3. Phenomenology

At dawn, after a full night of photography

Now, finally, I can say something about how it is to operate the telescope. The McCormick telescope, and predates electrification. Originally, it was driven by a beautiful clockwork governor, housed inside the telescope pier, with the power being supplied by slowly falling weights, much like a grandfather clock. This was sufficient to move thousands of pounds of glass and steel across the sky with exquisite precision and smoothness. The drive system has been modernized at several points during the history of the telescope. The original mechanical governor is now a museum piece, and the telescope is currently driven by a set of small, computer controlled electric motors, using the original, 130 year old gearing.

In spite of the modern computer controls, operating the telescope remains a phenomenally organic, mechanical experience. The electric motors provide only fine control, and very gross control along the RA axis, so the telescope must still be unlocked and pointed manually, using a spotting scope roughly as large as I am, as has been done for the last hundred years. The inertia of the telescope is immense; especially on cold nights, it requires my full weight leaning into the tailpiece, arms at full extension, to shift it into position. The observatory doors are still controlled by ropes and pulleys; they squeak and stick, and close with a dull thud. In the winter, they sometimes admit small quantities of snow into dome. Every two hours, the gearing — originally designed around the constraints of hanging weights — runs out of play, and must be rewound.

The camera itself must be focused afresh each night on the ground glass, using a loupe. My loupe is a tiny, folding, brass model, originally made in Germany for inspecting threadcounts, sometime even before the telescope was constructed. Even on still, clear nights, tiny currents in the air, invisible to the naked eye, cause focusing to take several minutes. Dim objects cannot be focused at all — instead, the telescope must be focused on something brighter, then moved into position; this technique is familiar to the users of rangefinder cameras, who have been employing it for ages on a much smaller scale. With a target chosen and aligned, the shutter must be actuated by hand, or pneumatically, by inserting the ancient rubber tube into the mouth. With practice, times approaching 1/30th of a second can be achieved. Excessive force, however, will cause the camera to vibrate.

I have had few experiences quite so magical as sitting beneath the telescope, with the camera installed and the shutter open. There is some strange quality to ground glass; it lends a hyper-reality to the image not seen in photographs. On the glass, you can count (inaccurately) the rings of Saturn, watch the shadows of the Galilean moons pass over the surface of Jupiter, and trace the outline of the Orion Nebula. When the air is turbulent, the surface of the moon will dance (which makes for poor photography, but is fantastic to watch). The dynamic range of your eyes is undiminished, and on a clear night, you can make out the dark part of the moon — not truly dark, but illuminated by earthshine. The experience is seems somehow to be less intermediated than when using an eyepiece. Distant phenomena are not so much magnified as brought into the room with you.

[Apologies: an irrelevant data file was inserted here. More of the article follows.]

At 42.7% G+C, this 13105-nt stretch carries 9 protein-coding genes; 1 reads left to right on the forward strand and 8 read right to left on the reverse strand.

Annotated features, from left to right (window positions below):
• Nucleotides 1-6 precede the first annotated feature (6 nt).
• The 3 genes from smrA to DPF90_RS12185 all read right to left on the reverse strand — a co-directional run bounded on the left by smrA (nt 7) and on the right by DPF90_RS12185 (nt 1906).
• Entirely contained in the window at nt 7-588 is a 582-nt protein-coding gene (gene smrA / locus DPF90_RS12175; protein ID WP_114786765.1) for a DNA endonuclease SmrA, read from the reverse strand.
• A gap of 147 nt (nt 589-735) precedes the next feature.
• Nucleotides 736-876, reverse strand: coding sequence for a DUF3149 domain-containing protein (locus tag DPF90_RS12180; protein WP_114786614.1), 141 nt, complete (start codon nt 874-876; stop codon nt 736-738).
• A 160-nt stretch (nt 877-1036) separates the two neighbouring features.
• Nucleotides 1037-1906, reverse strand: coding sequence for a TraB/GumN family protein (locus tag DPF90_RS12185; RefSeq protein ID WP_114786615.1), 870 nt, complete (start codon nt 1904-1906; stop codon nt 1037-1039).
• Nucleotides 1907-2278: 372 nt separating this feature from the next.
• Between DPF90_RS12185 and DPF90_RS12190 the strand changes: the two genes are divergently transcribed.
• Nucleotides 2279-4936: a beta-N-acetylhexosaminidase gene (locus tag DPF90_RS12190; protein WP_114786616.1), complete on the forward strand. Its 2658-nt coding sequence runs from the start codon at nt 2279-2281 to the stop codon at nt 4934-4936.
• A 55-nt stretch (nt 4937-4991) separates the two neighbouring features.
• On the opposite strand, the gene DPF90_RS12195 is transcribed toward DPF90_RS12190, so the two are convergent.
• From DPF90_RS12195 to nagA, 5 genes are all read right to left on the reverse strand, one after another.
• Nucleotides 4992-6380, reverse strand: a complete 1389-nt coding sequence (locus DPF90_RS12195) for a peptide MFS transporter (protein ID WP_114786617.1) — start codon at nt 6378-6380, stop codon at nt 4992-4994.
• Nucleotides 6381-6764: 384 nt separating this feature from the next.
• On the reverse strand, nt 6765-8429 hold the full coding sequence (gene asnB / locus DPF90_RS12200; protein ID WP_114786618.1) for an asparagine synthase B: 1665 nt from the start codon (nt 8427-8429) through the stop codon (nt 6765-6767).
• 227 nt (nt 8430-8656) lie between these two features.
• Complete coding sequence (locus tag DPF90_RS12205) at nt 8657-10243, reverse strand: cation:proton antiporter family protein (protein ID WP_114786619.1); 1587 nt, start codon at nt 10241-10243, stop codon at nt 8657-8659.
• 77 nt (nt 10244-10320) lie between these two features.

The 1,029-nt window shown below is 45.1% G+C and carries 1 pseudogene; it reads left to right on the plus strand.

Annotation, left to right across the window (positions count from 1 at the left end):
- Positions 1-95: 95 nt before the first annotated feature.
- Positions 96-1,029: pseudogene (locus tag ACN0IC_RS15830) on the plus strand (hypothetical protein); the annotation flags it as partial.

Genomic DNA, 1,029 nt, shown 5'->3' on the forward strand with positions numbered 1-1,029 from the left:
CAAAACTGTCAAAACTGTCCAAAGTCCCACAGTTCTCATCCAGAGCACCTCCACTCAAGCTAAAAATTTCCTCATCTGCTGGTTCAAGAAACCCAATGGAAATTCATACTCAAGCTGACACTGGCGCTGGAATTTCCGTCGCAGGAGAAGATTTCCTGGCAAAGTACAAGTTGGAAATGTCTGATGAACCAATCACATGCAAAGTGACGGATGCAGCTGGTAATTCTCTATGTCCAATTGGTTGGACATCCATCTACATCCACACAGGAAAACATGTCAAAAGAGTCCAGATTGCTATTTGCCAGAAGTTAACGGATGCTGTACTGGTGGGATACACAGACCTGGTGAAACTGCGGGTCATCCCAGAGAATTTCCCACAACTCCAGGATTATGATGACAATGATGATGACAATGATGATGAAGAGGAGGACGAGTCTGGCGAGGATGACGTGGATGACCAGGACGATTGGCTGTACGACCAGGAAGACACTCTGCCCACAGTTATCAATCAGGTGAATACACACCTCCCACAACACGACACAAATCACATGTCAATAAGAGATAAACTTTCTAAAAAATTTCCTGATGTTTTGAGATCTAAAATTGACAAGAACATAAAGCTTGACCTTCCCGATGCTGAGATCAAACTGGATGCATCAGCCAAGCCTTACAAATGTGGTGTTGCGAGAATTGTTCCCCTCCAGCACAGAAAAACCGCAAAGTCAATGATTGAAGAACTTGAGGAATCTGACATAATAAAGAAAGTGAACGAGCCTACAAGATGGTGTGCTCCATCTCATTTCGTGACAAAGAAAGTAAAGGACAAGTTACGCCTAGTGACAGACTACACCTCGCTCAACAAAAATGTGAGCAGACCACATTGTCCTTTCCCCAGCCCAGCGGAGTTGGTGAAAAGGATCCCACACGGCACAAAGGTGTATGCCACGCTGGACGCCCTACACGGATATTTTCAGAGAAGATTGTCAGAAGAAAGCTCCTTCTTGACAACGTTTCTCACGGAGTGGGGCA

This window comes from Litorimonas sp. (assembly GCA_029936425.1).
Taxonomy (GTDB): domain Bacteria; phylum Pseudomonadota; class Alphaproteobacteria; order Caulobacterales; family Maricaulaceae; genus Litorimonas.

Because the moon is a retroreflector, its brightness per unit area actually increases as the moon approaches full. Under a full moon, the biggest problem is overexposure. Even at ISO 64, it is difficult to actuate the shutter fast enough to achieve a neutral image. Using especially low-sensitivity film mitigates this problem, but such film is typically expensive, expired, and difficult to find. Anyone who would attempt to replicate this project may want to consider investing in a large ND filter.

Attaining sharp images of the moon or planets requires a phenomenally still sky. Such skies occur only a handful of times each year, and I have not yet been able to take advantage of one. The unfortunate result is that none of the images I have captured properly represent the resolution of which the telescope is capable.

4. Chemistry

M42, the Orion Nebula, developed by hand, no hypersensitization

Dim objects present a different problem. At left is a photo of M42, the brightest nebula in the sky, taken on ordinary film at ISO3200. Even this, the brightest non-planetary target, suffers noticeably from the effects of reciprocity failure, an inherent property of film whereby exposure does not increase linearly with time, past a certain point. Furthermore, it's clear by comparison to other photos of the nebula that the ordinary HP5 film stock I used has a much lower sensitivity to the deep red band than is necessary to produce a good image. Specifically it is insensitive to H-Alpha, or light with a wavelength of 656.28 nanometers, which is emitted by hydrogen in the process of ionization, as found in emission nebulae and stellar atmospheres. Once upon a time, it was possible to buy panchromatic film, sensitive to all visible wavelengths, including H-Alpha. Among these, Kodak Technical Pan was king, and it was in common use among astronomers for many years, but the last batch was manufactured in the early 2000s. Nonetheless, I have managed to buy a couple of boxes, safely frozen against expiry. The closest modern equivalent is probably Rollei RPX25, which claims panchromaticity, but I have had little luck with it.